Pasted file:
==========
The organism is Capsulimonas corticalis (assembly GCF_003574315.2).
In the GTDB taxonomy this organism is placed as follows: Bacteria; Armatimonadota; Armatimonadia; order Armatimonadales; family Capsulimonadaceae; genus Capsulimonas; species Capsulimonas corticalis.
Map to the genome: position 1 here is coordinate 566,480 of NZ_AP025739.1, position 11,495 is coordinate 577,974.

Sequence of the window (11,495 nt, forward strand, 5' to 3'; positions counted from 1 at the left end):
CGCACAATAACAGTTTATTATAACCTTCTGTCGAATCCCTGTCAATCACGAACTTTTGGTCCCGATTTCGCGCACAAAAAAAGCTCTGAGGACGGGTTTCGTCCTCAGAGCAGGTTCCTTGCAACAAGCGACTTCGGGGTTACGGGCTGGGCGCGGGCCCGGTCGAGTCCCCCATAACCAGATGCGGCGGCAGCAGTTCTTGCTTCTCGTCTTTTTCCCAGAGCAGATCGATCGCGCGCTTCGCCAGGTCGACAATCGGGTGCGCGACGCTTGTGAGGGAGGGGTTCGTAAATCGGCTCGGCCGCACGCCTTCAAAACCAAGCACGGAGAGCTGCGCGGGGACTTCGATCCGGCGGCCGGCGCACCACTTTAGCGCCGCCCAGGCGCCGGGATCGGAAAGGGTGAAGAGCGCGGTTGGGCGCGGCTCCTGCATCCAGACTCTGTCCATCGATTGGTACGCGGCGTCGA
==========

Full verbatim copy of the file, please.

The organism is Capsulimonas corticalis (assembly GCF_003574315.2).
In the GTDB taxonomy this organism is placed as follows: Bacteria; Armatimonadota; Armatimonadia; order Armatimonadales; family Capsulimonadaceae; genus Capsulimonas; species Capsulimonas corticalis.
Map to the genome: position 1 here is coordinate 566,480 of NZ_AP025739.1, position 11,495 is coordinate 577,974.

Sequence of the window (11,495 nt, forward strand, 5' to 3'; positions counted from 1 at the left end):
CGCACAATAACAGTTTATTATAACCTTCTGTCGAATCCCTGTCAATCACGAACTTTTGGTCCCGATTTCGCGCACAAAAAAAGCTCTGAGGACGGGTTTCGTCCTCAGAGCAGGTTCCTTGCAACAAGCGACTTCGGGGTTACGGGCTGGGCGCGGGCCCGGTCGAGTCCCCCATAACCAGATGCGGCGGCAGCAGTTCTTGCTTCTCGTCTTTTTCCCAGAGCAGATCGATCGCGCGCTTCGCCAGGTCGACAATCGGGTGCGCGACGCTTGTGAGGGAGGGGTTCGTAAATCGGCTCGGCCGCACGCCTTCAAAACCAAGCACGGAGAGCTGCGCGGGGACTTCGATCCGGCGGCCGGCGCACCACTTTAGCGCCGCCCAGGCGCCGGGATCGGAAAGGGTGAAGAGCGCGGTTGGGCGCGGCTCCTGCATCCAGACTCTGTCCATCGATTGGTACGCGGCGTCGA